Oh No She Didn’t

Posted April 18th, 2008 by Joe Kaiser

foreclosure would be preferable to the distressed property conveyance.

Dear Rob,

As you know, Representative Patricia Lantz sponsored HB 2791, the Foreclosure Rescue Act.

I think I see the problem.

Did she really just say that?


The world according to Pat – discussing removing the “loophole” involving the consumer’s right to waive the five day rescission clause the new law requires (here in Washington State we don’t believe in giving consumers rights, apparently) . . .

The consumer may waive the five day right of rescission if it is within five days of the foreclosure act. This would induce purchasers to swoop in in the last instance . . . should be removed because foreclosure would be preferable to the distressed property conveyance.

Better that the homeowner receive the equity in the house through foreclosure than lose it all through the scam. — Rep. Patricia Lantz
26th Legislative District


She didn’t really say that, did she?

. . . foreclosure would be preferable to the distressed property conveyance.

Losing the home in foreclosure is better than doing a leaseback deal with an investor and hoping to be able to buy it back down the road?

You folks actually believe that?

I don’t know Pat, and I’m sure she’s a wonderful gal with a big heart, but that “foreclosure is better” statement has got to be the most ridiculous thing ever spoken.

How much further disconnected from reality could your office be?

Exit strategy?

And you base this “foreclosure would be preferable” notion on your belief that the homeowner losing his home in a foreclosure gets paid?

Better that the homeowner receive the equity in the house through foreclosure than lose it all through the scam.

Foreclosure, as an exit strategy to receive equity?

Does your office not understand that receiving equity in a foreclosure sale happens, like, almost never?

And do you seriously think homeowners should risk rolling the dice and hope people bid on their homes at auction? That, to you, is a safer bet than doing a leaseback deal with an investor?

Is this a joke?

Completely BassAckwards

Pat is concerned that if homeowners are allowed to waive the rescission clause, purchasers will “swoop in,” and she considers that a bad thing.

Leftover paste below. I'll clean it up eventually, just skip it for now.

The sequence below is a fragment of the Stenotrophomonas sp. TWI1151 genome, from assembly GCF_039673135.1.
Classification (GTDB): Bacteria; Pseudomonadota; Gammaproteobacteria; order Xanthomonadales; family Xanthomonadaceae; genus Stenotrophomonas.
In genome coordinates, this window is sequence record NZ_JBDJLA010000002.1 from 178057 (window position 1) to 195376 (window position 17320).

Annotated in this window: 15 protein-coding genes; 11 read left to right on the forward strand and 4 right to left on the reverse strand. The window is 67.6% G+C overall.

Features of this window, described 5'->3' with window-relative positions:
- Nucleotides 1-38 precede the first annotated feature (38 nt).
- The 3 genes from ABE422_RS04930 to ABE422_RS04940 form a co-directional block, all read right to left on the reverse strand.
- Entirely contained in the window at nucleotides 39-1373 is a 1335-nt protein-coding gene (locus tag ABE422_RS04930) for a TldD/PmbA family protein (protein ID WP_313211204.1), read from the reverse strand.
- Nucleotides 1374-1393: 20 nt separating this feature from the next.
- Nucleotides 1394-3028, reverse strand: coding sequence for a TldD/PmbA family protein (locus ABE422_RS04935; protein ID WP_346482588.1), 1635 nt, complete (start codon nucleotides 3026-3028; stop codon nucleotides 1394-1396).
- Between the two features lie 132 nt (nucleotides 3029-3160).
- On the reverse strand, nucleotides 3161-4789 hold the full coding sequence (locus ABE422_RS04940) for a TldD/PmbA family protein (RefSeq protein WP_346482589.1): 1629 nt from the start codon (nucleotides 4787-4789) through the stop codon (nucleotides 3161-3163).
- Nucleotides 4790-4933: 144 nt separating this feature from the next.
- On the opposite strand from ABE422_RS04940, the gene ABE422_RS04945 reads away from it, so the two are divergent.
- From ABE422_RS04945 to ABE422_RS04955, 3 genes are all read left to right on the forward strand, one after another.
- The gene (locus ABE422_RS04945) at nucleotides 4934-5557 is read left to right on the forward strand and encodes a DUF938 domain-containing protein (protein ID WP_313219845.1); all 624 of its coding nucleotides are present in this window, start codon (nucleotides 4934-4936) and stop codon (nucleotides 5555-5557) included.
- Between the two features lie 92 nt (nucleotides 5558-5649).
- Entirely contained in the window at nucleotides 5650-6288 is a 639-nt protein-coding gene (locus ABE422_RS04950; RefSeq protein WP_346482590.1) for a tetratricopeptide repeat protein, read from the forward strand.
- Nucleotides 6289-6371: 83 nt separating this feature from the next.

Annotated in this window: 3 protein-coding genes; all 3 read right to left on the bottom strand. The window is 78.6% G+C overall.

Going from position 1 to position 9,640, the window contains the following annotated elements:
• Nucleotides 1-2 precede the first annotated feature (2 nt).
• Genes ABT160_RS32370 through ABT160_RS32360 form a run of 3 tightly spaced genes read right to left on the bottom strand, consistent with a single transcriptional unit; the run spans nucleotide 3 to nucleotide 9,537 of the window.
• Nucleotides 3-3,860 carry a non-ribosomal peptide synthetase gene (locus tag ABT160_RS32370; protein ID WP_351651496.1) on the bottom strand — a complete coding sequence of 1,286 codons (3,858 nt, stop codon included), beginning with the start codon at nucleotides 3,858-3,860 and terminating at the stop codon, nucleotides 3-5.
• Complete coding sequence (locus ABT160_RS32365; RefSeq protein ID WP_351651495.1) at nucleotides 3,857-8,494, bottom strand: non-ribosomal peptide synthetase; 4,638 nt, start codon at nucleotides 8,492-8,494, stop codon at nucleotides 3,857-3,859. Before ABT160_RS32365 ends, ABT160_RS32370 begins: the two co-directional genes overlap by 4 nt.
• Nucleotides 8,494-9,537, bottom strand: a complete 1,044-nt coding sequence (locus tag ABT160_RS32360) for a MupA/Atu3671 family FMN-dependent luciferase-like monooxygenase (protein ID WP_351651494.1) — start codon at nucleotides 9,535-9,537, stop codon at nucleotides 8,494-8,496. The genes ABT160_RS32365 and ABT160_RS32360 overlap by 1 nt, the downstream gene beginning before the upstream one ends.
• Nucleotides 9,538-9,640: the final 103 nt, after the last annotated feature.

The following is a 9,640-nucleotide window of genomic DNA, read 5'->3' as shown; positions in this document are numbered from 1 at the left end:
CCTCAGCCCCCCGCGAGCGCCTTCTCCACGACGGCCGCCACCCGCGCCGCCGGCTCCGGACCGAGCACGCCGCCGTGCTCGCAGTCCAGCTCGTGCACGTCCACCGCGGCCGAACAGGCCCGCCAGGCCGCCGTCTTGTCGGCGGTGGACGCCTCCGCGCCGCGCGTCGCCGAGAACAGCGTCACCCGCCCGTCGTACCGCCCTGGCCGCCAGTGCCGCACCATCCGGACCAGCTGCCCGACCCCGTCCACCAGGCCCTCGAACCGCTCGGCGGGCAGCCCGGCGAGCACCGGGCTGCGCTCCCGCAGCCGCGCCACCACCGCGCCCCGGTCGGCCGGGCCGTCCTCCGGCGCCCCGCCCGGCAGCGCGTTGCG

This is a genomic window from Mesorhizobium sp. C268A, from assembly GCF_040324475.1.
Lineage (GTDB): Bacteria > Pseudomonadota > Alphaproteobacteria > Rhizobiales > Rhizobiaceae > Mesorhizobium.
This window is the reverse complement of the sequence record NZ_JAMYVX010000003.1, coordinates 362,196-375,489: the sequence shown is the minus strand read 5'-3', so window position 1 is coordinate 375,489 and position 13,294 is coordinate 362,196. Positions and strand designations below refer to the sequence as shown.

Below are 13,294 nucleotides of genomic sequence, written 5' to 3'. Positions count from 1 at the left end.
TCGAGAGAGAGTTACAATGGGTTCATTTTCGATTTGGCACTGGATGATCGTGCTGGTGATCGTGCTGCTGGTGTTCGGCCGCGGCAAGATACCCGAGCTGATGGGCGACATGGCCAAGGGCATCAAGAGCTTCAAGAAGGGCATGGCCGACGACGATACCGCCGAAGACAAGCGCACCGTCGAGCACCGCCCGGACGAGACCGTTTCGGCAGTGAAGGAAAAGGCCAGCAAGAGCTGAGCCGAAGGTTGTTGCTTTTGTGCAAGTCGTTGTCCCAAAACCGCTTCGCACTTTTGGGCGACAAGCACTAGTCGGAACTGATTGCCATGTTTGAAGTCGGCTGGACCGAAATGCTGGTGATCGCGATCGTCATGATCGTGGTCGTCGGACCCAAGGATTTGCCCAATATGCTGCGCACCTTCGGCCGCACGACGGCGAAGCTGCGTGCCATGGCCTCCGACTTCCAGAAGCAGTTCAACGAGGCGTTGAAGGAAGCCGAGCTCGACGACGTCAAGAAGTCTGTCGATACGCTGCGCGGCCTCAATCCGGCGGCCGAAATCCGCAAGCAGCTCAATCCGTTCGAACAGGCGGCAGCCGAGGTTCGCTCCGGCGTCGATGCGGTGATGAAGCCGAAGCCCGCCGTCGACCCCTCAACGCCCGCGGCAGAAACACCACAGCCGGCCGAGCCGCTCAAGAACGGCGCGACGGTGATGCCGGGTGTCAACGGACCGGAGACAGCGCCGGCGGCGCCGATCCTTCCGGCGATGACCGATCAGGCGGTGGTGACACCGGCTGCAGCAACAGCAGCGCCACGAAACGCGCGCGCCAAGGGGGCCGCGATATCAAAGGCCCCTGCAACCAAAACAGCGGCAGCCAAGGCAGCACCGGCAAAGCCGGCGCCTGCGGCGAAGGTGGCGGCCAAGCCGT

Oh, Pat was so close.

Causing investors to show up when little time remains gives people in foreclosure more options, more possible ways to solve their problem, more competitive offers from more investors to choose from, and more opportunity to avoid foreclosure.

Pssst . . . that’s a good thing.

Arguing it’s something to be avoided demonstrates how completely twisted the thinking in your camp surrounding foreclosure investing has become.

And, equally important, explains why you’ve sued me.

Rob knows best

You purposely create laws designed to eliminate options and force homeowners to lose their homes because you’ve decided that’s preferable for them?

You’ve decided?

And this is based on your belief these owners are better off because they’ll “receive the equity in the house through foreclosure?”

On what planet, exactly, does this take place, Rob?

In the arena,

Joe Kaiser

11 Responses to: “Oh No She Didn’t”

  1. Leon responds:
    Posted: April 18th, 2008 at 6:16 am

    What can you say…monkeys and their football.

    Where were these people when the real problem was occurring? Not that it would have made any difference.

  2. Curt Dalton responds:
    Posted: April 18th, 2008 at 6:58 am

    She’s obviously knows nothing about the business world as is the case with most Democrats.

  3. Drew Hitt responds:
    Posted: April 18th, 2008 at 8:03 am

    New Homeowners don’t bid at auctions, most of the time you have to close in 15 days (Joe’s Note: Here in WA we have to pay on the spot, in full).

    Investors are at these auctions, and we pay just the defaulted balance, there are no overages. If we don’t bid, it goes back to the bank. Sometimes then the banks go for a judgement to recover their losses (Joe’s Note: Here in WA the lender choosing to foreclosure via a trustees sale cannot then sue for a deficiency). Can you say clueless?

    Out of about 750 auctions last year, only 2 had overages. They were posted in the paper and I doubt those persons ever received it, because you can’t find them any longer! They are long gone and moved in with family a few states away or whatever. How horrible!

    You’d rather see a foreclosure ruin someone’s credit, then a few delinquent payments? Utterly ridiculous. Misunderstanding is the problem here! Learn what you are talking about people!

    Joe, it’s amazing what you are finding, clearly you’re the professional in all this, everyone else is grossly misinformed…

  4. Vlad responds:
    Posted: April 18th, 2008 at 8:25 am

    With all due respect, Ms. Lantz would do more good taking her grandchildren to Disneyland or knitting sweaters for them.

    One may see my comment as stereotyping women of a retiree age….

    Stereotyping it may be … and so is Ms. Lantz’s qualification of investor involvement as “..THE scam”…..

  5. DaveD responds: